The Clinton administration is promoting a limited land‐based system consisting of space‐based sensors, new ground‐based radars (and upgrades to older ones), and 20 to 250 ground‐based interceptor missiles located at one or two sites. Those missiles are designed to defeat a limited attack (tens of warheads) by colliding with oncoming missiles as they are “coasting” in the upper atmosphere along predictable trajectories.
By contrast, some NMD supporters advocate a sea‐based approach that they say can be deployed more quickly and inexpensively than Clinton’s system. The Heritage Foundation, for example, argues that “an affordable and effective missile defense system could become operational within four years and cost less than $8 billion” by installing sea‐based NMD on existing Aegis ships, thereby avoiding the construction costs for interceptors and radars that land‐based NMD would impose.
The problem with this strategy is that interceptors small enough to fit the existing Aegis launch tubes are too slow to catch and destroy ICBMs in their “boost phase,” which is the supposed advantage of a sea‐based system. As a result, entirely new interceptor missiles and launch tubes would have to be designed at significant cost and delay, and even those are problematic because it is doubtful Aegis ships will ever be able to accommodate large‐enough missiles. According to Owen Cote, a national security specialist at the Massachusetts Institute of Technology, “You cannot build a big enough boost‐phase interceptor … and put it on surface ships.”
But let’s say, for the sake of argument, that none of the above was a problem — that Aegis ships could be quickly and cheaply outfitted with intercept missiles of sufficient speed to destroy enemy ICBMs. Would sea‐based NMD then become a good idea?
The answer is still no. Sea‐based NMD requires that Aegis ships be positioned near the launch areas of potential enemies, with the number of ships depending on the number of potential threat nations. But if some Aegis ships are dedicated exclusively to NMD — four to seven is a typical deployment estimate, with at least as many additional ships required for on‐station rotation — then they will not be available for the missions to which they are now dedicated. Making up that shortfall would force the Navy to acquire new Aegis ships at a construction cost of $1 billion each and an operational cost of $20 million per year per ship. This undermines the claim of sea‐based NMD proponents that their system is less expensive because it employs already‐existing hardware.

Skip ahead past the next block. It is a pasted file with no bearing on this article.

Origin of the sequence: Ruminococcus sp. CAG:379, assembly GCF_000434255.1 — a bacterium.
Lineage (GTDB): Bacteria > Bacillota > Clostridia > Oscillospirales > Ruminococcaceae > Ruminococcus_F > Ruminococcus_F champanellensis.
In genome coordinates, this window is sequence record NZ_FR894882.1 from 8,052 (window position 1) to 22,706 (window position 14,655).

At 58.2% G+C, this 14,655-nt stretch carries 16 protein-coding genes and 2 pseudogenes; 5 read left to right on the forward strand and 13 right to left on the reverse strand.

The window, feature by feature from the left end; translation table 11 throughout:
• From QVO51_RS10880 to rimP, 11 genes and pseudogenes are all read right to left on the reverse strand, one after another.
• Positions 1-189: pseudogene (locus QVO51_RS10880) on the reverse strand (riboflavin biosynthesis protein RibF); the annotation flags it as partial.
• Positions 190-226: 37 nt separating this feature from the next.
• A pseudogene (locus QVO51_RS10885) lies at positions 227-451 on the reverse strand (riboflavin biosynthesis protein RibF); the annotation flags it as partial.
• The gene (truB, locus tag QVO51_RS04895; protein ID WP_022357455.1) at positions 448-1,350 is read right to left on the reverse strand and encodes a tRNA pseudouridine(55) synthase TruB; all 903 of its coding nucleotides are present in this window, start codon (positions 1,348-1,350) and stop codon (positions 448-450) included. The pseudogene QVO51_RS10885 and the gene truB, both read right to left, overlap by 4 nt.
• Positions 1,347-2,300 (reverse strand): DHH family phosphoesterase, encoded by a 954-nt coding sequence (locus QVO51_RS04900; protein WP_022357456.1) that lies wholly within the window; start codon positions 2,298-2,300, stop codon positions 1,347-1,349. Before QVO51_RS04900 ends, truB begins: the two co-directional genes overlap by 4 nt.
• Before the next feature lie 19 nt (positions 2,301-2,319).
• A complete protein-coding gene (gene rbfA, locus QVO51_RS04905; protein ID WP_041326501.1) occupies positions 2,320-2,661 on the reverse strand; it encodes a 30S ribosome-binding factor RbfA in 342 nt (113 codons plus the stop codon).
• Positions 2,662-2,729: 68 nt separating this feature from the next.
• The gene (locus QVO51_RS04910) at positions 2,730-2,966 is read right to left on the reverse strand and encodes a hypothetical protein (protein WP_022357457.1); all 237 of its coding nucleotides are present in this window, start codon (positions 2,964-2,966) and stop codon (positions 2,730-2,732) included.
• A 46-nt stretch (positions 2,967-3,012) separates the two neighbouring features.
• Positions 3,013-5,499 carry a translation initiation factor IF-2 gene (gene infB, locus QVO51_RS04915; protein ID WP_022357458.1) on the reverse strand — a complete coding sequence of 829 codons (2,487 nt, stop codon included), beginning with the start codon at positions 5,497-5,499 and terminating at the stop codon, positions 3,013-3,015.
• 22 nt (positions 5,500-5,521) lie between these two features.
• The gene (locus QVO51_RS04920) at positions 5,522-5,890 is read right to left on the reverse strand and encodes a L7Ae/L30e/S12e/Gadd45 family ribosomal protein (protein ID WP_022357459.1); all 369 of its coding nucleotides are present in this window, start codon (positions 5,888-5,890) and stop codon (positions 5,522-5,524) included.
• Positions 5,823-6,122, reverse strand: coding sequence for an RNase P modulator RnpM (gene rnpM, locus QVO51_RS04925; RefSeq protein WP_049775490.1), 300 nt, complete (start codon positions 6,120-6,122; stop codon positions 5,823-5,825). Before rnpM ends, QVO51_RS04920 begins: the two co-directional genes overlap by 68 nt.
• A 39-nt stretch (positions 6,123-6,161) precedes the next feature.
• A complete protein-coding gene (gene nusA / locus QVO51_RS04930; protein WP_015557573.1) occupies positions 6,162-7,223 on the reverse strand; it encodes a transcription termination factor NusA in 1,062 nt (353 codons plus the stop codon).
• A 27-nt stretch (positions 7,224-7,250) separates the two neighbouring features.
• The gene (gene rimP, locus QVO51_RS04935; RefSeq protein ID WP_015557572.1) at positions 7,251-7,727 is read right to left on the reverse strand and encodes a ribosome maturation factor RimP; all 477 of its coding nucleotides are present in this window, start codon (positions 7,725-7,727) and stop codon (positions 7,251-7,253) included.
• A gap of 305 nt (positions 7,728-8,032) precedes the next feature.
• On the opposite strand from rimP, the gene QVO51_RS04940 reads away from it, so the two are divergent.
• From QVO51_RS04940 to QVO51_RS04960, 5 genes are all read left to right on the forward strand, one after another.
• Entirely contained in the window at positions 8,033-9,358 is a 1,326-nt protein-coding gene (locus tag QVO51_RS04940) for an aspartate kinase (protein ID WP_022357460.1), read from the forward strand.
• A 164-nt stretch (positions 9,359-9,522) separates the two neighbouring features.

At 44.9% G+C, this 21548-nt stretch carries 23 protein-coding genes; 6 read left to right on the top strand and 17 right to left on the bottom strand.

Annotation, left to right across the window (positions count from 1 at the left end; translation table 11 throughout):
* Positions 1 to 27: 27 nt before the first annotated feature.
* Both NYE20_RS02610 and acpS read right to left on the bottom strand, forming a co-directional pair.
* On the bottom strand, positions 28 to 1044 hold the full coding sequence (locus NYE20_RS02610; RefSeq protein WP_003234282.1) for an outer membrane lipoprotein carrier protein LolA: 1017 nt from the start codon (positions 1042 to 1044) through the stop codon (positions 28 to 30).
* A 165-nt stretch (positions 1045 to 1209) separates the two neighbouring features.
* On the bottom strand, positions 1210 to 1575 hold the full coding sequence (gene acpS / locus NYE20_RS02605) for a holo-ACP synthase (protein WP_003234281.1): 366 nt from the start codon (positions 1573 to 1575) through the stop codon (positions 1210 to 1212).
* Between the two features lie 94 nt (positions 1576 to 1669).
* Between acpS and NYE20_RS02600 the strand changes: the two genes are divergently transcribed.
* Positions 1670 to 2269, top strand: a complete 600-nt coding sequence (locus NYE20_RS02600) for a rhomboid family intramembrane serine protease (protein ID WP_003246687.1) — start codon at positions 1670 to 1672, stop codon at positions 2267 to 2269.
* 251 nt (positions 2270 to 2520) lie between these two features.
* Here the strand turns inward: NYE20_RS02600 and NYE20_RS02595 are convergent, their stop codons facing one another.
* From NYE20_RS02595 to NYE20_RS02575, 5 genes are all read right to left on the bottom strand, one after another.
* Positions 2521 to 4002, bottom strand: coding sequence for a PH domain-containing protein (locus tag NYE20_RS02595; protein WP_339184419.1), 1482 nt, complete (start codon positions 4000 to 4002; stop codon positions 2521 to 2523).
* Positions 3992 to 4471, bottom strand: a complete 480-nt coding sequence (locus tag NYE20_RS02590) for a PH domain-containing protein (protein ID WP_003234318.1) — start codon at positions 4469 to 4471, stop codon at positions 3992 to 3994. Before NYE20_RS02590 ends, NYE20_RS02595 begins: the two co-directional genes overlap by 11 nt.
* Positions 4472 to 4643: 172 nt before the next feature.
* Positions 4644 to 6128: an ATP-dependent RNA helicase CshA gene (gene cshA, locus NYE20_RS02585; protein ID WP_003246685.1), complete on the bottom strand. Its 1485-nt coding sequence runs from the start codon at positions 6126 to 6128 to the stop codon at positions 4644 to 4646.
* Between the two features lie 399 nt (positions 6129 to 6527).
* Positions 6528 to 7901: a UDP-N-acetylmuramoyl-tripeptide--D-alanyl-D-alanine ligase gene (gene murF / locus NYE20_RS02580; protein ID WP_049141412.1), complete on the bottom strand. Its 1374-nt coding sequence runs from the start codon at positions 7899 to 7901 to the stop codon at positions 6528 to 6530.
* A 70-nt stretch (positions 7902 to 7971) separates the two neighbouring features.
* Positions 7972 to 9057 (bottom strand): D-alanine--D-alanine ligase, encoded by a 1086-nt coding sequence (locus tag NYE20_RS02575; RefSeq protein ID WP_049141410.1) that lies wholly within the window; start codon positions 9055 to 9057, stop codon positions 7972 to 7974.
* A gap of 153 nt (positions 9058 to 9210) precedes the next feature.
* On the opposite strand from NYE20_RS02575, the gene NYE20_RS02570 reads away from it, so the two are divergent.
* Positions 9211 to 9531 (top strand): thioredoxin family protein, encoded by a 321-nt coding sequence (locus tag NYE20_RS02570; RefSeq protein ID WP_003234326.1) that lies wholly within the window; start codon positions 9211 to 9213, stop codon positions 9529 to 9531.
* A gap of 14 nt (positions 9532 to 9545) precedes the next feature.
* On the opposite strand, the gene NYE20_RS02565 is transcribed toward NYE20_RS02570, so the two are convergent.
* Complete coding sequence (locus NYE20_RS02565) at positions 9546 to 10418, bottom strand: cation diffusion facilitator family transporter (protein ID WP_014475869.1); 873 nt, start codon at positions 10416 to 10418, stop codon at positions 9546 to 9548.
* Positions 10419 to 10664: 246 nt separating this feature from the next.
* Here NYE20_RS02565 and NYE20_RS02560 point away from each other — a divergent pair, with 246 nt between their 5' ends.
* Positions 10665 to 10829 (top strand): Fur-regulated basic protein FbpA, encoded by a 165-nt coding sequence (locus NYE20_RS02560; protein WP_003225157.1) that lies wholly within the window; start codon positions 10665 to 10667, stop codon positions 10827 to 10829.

Sea‐based NMD has deployment limitations as well. Because Aegis ships need to be close to the enemy’s shoreline to be effective, they would be easy targets for sea, air and cruise‐missile attacks. If those ships cannot protect themselves, additional assets would be needed to defend them, further adding to the cost of sea‐based NMD.
Then there are the potential diplomatic problems. Given the relatively short time window during which a boost‐phase intercept is possible, a commander aboard an Aegis ship would need to react immediately to an enemy launch. But what if the missile posed no threat to the United States? It is very difficult to know the ultimate destination of a missile during the early stage of its flight, which means sea‐based NMD could end up destroying missiles launched for scientific or commercial purposes. By contrast, land‐based NMD allows sufficient time to determine a launched missile’s trajectory, preventing the possibility of a mistaken — and provocative — intercept.
The final major problem with sea‐based NMD is that for all its praise as a thrifty alternative, many proponents envision it as the first step toward building a much larger and more expensive global missile defense system designed to defend more than just the United States.
Although it may seem strange to be praising a Clinton administration initiative as cost effective, ground‐based missile defense is farther along in development and is undergoing actual testing. Sea‐based NMD is still only a concept on paper.